Developmentally appropriate care for adolescents and young adults with cancer: how well is Australia doing?
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Developmentally appropriate care underpins quality cancer treatment. This study aimed to describe how well Australian cancer services deliver patient-focussed, developmentally appropriate care to adolescents and young adults (AYAs) with cancer.
In a national, cross sectional study, 196 AYAs with cancer aged between 15 and 25 years at diagnosis reported their general experiences of the cancer care team (Cancer Needs Questionnaire), access to age-appropriate treatment environments (Cancer Needs Questionnaire) and frequency of psychosocial assessment (Adolescent Friendly Hospital Survey).
Very positive responses were reported around engagement and communication with staff who were reported as approachable, friendly and trustworthy; 11 of the 14 items were positively rated by over 90% of respondents. In contrast, over 70% of AYAs expressed unmet need around their physical and social environments, whether in relation to the opportunity to be nursed in wards designed for AYAs, spend time with other young people with cancer, or talk to young people their own age; less than a third reported their needs had been met on the majority of these items. The frequency that specific psychosocial assessment domains were discussed was highly variable; responses suggested that AYAs were less commonly questioned about overtly sensitive topics. AYAs who experienced private consultations with health care providers (41%) were significantly more likely to experience thorough psychosocial assessment.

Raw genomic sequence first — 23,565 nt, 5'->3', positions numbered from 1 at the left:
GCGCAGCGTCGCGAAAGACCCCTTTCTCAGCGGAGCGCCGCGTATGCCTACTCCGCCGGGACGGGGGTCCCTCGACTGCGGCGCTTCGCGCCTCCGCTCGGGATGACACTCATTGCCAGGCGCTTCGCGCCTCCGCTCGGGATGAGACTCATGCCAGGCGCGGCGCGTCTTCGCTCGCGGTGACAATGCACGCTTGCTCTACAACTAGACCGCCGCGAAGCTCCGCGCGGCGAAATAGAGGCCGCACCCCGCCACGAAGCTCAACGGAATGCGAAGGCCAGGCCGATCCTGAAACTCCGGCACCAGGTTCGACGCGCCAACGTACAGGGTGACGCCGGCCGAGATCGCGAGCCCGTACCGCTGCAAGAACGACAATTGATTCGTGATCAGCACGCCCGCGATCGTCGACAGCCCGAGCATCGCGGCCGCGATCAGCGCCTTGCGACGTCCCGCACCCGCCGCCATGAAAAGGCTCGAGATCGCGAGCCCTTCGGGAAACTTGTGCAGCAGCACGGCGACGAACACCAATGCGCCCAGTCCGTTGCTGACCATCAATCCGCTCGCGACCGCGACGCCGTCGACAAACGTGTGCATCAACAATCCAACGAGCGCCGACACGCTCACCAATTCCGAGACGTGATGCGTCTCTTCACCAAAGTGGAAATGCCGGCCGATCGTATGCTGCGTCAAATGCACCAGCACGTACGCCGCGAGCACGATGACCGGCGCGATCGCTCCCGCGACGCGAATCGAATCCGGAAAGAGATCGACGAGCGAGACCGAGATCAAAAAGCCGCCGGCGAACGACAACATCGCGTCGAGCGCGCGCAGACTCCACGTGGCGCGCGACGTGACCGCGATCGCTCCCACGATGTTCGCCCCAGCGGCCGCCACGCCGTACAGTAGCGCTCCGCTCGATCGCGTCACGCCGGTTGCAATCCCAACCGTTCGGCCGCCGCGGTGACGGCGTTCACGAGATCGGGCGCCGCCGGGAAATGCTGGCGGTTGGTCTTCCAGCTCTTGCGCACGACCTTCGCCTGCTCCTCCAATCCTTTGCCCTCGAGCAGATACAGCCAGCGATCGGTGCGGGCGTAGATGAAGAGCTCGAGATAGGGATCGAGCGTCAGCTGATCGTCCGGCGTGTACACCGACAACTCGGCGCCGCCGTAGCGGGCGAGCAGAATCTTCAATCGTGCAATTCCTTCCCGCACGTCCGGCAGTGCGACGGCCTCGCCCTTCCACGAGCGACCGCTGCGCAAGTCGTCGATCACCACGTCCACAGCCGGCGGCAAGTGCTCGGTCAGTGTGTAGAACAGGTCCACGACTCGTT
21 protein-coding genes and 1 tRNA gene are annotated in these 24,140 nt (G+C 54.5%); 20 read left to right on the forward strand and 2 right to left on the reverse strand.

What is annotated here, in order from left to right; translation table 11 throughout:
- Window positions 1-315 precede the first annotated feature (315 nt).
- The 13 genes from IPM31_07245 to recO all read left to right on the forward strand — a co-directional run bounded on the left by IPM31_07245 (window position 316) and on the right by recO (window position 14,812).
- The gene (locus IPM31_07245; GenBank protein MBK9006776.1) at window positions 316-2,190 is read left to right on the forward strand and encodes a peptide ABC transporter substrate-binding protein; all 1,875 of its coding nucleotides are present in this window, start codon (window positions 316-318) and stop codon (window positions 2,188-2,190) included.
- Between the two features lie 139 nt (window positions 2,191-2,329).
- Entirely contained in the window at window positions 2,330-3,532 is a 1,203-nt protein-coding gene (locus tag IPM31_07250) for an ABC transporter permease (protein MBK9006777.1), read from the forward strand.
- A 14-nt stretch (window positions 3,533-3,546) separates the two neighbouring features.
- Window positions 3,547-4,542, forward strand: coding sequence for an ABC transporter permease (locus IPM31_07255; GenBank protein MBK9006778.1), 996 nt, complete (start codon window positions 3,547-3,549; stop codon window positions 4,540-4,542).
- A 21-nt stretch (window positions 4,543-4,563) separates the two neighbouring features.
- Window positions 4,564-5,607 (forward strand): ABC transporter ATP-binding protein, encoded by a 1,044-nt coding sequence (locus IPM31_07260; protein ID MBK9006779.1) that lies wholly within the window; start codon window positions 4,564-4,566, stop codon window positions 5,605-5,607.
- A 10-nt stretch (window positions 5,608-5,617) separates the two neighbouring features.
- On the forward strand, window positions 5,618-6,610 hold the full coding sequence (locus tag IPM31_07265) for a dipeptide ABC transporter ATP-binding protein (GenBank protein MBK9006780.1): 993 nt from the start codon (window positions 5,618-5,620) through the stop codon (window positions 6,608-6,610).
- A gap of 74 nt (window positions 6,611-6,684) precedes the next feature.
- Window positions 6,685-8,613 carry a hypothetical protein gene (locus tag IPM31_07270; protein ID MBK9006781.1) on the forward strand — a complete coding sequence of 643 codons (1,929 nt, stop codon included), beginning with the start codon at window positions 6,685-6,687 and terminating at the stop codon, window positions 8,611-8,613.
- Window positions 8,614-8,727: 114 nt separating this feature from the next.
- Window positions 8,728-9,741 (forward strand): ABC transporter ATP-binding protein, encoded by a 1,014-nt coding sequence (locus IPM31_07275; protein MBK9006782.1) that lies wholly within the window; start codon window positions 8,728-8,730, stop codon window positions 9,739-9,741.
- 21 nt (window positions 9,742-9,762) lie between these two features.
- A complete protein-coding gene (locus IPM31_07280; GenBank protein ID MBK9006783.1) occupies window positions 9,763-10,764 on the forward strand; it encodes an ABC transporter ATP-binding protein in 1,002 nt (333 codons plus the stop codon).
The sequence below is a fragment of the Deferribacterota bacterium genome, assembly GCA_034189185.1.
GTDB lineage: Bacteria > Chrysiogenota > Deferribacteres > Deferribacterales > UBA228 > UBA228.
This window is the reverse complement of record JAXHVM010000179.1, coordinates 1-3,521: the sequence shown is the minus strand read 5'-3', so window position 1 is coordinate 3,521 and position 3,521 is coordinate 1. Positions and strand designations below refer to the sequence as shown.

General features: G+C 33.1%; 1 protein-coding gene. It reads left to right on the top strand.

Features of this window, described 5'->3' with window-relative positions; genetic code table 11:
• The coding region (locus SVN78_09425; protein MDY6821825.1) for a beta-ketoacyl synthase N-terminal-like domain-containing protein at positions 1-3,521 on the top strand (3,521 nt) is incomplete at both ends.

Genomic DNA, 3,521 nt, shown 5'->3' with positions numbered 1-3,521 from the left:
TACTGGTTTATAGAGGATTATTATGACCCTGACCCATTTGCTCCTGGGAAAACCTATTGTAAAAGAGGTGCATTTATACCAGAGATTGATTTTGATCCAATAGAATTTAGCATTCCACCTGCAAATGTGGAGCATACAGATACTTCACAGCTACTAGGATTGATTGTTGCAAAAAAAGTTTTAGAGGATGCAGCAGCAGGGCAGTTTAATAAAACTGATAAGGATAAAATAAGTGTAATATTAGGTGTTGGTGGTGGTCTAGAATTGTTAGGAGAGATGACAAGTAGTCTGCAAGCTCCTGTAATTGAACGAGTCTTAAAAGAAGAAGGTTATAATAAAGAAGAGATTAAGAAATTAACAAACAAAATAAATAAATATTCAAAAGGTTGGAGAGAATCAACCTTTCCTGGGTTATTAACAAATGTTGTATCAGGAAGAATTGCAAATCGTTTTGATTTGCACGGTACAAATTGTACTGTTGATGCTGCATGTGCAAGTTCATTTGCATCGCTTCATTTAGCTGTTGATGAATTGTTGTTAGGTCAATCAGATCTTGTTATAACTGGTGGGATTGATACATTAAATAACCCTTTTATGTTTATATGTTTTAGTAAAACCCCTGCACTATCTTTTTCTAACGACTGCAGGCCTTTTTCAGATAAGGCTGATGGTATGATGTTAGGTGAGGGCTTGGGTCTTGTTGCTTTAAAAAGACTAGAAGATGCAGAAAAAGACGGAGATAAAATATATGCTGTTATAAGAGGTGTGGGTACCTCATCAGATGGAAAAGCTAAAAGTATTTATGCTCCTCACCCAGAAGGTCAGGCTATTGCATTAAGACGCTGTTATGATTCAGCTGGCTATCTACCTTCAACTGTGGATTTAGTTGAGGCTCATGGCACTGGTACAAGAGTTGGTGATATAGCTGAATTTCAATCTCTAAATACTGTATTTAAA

Australian cancer services are generally communicating well with AYAs. There is room for improvement around more developmentally specific aspects of healthcare quality, such as psychosocial assessment, and around treatment environments that promote greater social interaction between AYAs.
KeywordsAdolescents Quality Risk assessment Confidentiality Patient-reported outcomes Patient experience Physical environment Health reform
We wish to acknowledge the generosity of the Australian young people and their families who participated in this study and the contribution of Dr. Sarah Drew, deceased.
This project was funded by a grant from Cancer Australia (APP1010977) in association with Beyondblue and Canteen through the Priority-driven Collaborative Cancer Research Scheme. Additional funding was gratefully received from Redkite, the Royal Children’s Hospital Foundation and the Victorian Adolescent & Young Adult Cancer Service, Peter MacCallum Cancer Centre and the Victorian Government Department of Health and Human Services and Operational Infrastructure Support Program. Dr. McCarthy is funded via a Murdoch Children’s Research Institute Career Development Award.
Compliance with ethical standards
Conflict of interest
The authors declare that they have no conflict of interest.
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